I was annoyed at this light reference to my client for whom I already entertained the deepest respect and believed to be innocent; but I said nothing in reply. Hastening to my office, I locked myself in and commenced the analysis of my case. The indictment was in brief what I have already stated. The evidence before the Justice of the Peace consisted of the testimony of James and Eunice Wesley; Sarah Brown, a seamstress; Charlotte Boyce, a domestic; and Thomas Hannegan, man-of-all-work employed by the Wesleys. Hannegan’s evidence seemed straightforward and truthful, and so did the servant girl’s. I made up my mind that they were not unfriendly to my client, and that I would seek an interview with them, although it should necessitate a journey to Bedford. In Miss Brown’s testimony I at once detected intense malice, and I determined to harrow her unmercifully in my cross-examination. Wesley’s evidence was very similiar in style and matter to that of Hannegan; but Mrs. Eunice Wesley’s testimony was full, discursive and acrimonious—such, for instance, as that, “She had always believed Helen to be a viper, but her husband had upheld the trollop.” I remembered the gossip about Helen’s ill-treatment; and to my mind the case now seemed clear: I believed that Mrs. Wesley herself had put those things in Helen Montressor’s trunk.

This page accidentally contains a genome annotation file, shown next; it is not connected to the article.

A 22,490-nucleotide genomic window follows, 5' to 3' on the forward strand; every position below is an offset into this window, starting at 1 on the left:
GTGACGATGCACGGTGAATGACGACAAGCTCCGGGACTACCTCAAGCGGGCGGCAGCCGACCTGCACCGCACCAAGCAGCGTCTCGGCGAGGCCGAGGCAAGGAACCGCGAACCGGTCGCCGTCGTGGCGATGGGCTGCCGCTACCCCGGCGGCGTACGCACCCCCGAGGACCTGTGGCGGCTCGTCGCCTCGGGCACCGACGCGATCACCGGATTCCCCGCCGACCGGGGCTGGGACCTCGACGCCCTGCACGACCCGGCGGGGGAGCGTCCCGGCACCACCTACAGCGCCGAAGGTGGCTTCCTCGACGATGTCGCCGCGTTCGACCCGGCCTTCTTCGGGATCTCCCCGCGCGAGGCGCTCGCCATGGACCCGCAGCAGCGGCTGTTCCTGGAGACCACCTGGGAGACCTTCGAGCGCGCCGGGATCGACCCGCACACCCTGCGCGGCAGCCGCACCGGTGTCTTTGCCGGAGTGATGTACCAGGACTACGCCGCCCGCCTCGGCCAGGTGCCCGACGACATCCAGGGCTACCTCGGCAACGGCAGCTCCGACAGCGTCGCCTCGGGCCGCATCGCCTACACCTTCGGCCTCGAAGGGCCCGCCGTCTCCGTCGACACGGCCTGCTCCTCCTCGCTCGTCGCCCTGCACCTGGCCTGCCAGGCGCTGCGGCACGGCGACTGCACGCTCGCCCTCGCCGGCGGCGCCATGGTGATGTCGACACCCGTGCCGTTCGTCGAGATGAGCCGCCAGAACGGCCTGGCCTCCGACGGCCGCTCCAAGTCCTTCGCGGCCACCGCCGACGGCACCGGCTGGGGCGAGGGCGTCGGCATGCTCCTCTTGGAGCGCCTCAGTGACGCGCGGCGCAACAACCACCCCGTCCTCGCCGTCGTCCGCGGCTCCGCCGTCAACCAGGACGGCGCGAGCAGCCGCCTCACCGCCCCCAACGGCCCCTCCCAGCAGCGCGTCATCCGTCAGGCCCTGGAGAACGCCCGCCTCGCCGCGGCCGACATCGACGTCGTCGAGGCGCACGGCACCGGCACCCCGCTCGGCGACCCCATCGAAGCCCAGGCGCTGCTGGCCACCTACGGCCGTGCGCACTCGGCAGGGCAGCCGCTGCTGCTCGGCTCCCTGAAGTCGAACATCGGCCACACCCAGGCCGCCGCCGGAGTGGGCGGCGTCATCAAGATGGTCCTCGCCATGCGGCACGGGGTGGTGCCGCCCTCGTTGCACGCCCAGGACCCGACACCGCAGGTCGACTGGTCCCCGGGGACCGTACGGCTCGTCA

I next went to the courthouse and requested Mr. Mace, the Sheriff, who lived in a wing of the building, to introduce me to the prisoner. He conducted me to her cell. Although the bolts clanged heavily as they sprang from the locks, our entrance did not seem to attract her attention. She was standing with clasped hands, before her narrow, grated window, gazing intently at the sky, which dipped far over the hills to the north. Never had I before beheld such a transcendently lovely creature, nor have I ever seen one to compare with her since. The Sheriff touched her arm, and said, “Miss Montressor, this gentleman, Mr. Remsen, is the lawyer who is to manage your case tomorrow, and he wants to see you.” She started and turned quickly round. A burning blush overspread her face, neck and temples. She made a graceful inclination of her head, to indicate her readiness to listen, but she said not a word. The Sheriff had already left the cell and we were alone. I had pulled off my hat, and now stood fumbling it in my hands. Conscious that every moment was precious, I made a desperate dash and said,

“Miss Montressor, we must throw aside all ceremony and communicate frankly upon this painful business. I say painful, because it is no less harrowing to me than to yourself. Not that I think you guilty, for I believe in my soul that you are innocent.”